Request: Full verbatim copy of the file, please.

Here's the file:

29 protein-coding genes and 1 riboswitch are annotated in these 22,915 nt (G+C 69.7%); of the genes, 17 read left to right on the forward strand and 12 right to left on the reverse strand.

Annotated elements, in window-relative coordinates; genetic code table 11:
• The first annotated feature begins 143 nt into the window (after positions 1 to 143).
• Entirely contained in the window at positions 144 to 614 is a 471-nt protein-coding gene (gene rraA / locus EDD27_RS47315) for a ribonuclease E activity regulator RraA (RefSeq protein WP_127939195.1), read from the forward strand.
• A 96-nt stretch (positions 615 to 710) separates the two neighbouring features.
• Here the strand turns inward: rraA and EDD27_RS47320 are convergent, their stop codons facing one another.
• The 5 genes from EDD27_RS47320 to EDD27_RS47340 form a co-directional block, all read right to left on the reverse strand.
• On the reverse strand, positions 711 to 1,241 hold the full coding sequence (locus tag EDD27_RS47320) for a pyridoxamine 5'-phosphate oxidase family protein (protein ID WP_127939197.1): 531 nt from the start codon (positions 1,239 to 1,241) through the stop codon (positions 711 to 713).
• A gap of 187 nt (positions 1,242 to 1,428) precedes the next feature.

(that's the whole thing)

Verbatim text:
29 protein-coding genes and 1 riboswitch are annotated in these 22,915 nt (G+C 69.7%); of the genes, 17 read left to right on the forward strand and 12 right to left on the reverse strand.

Annotated elements, in window-relative coordinates; genetic code table 11:
• The first annotated feature begins 143 nt into the window (after positions 1 to 143).
• Entirely contained in the window at positions 144 to 614 is a 471-nt protein-coding gene (gene rraA / locus EDD27_RS47315) for a ribonuclease E activity regulator RraA (RefSeq protein WP_127939195.1), read from the forward strand.
• A 96-nt stretch (positions 615 to 710) separates the two neighbouring features.
• Here the strand turns inward: rraA and EDD27_RS47320 are convergent, their stop codons facing one another.
• The 5 genes from EDD27_RS47320 to EDD27_RS47340 form a co-directional block, all read right to left on the reverse strand.
• On the reverse strand, positions 711 to 1,241 hold the full coding sequence (locus tag EDD27_RS47320) for a pyridoxamine 5'-phosphate oxidase family protein (protein ID WP_127939197.1): 531 nt from the start codon (positions 1,239 to 1,241) through the stop codon (positions 711 to 713).
• A gap of 187 nt (positions 1,242 to 1,428) precedes the next feature.